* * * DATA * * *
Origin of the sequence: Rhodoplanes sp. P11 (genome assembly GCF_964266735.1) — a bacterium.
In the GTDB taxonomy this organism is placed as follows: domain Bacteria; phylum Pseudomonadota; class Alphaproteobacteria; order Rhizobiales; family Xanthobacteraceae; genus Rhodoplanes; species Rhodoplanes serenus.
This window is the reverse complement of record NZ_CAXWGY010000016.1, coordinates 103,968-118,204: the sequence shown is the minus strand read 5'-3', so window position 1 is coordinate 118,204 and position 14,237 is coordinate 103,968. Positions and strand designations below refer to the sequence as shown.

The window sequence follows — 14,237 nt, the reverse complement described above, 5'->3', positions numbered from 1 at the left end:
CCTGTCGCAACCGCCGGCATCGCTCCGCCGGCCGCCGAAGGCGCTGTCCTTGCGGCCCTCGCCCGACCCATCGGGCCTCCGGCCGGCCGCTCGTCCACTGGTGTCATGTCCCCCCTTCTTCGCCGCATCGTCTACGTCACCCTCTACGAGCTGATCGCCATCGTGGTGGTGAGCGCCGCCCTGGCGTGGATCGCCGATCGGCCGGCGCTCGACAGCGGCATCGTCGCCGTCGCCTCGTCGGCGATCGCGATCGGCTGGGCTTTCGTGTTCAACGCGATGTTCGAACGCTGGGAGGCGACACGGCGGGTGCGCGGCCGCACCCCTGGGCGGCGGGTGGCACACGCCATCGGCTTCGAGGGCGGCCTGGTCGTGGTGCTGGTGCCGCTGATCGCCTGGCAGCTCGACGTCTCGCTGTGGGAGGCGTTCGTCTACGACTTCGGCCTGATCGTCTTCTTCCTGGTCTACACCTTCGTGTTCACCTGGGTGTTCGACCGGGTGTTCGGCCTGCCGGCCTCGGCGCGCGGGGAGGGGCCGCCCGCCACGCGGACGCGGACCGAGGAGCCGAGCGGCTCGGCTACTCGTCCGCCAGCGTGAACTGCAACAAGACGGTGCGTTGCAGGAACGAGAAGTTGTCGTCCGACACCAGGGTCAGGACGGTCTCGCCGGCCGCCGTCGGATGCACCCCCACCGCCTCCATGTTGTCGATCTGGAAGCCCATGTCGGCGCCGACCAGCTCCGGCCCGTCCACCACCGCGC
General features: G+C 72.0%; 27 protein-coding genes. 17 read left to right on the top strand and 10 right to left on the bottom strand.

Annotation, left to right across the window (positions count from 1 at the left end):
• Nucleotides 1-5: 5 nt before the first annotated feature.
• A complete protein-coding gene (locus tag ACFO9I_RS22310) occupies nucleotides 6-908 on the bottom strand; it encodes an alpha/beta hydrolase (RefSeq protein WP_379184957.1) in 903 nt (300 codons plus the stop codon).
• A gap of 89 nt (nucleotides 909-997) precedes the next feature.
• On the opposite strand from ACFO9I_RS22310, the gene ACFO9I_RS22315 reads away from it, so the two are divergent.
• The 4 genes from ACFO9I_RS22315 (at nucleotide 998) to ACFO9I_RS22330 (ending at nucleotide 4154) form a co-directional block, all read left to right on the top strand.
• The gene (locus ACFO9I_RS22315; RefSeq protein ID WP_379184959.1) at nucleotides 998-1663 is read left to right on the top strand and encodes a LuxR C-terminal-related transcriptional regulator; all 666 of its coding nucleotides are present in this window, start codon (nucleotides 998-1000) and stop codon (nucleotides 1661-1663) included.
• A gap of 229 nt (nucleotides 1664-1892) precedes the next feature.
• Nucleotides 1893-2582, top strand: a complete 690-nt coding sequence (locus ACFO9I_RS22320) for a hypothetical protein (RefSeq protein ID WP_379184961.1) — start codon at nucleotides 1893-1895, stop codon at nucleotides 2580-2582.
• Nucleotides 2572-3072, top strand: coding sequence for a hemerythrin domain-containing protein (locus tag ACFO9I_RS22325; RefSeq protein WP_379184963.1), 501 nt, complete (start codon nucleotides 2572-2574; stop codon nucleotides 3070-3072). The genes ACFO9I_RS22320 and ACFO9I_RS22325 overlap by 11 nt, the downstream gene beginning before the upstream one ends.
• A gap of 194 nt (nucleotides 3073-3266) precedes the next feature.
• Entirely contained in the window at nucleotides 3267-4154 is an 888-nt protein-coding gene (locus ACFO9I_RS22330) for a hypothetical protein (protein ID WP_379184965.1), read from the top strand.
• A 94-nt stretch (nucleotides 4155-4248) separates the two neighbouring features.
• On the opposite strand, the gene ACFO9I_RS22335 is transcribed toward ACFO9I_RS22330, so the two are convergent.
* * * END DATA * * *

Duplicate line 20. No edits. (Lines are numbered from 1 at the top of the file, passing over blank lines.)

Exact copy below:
• On the opposite strand, the gene ACFO9I_RS22335 is transcribed toward ACFO9I_RS22330, so the two are convergent.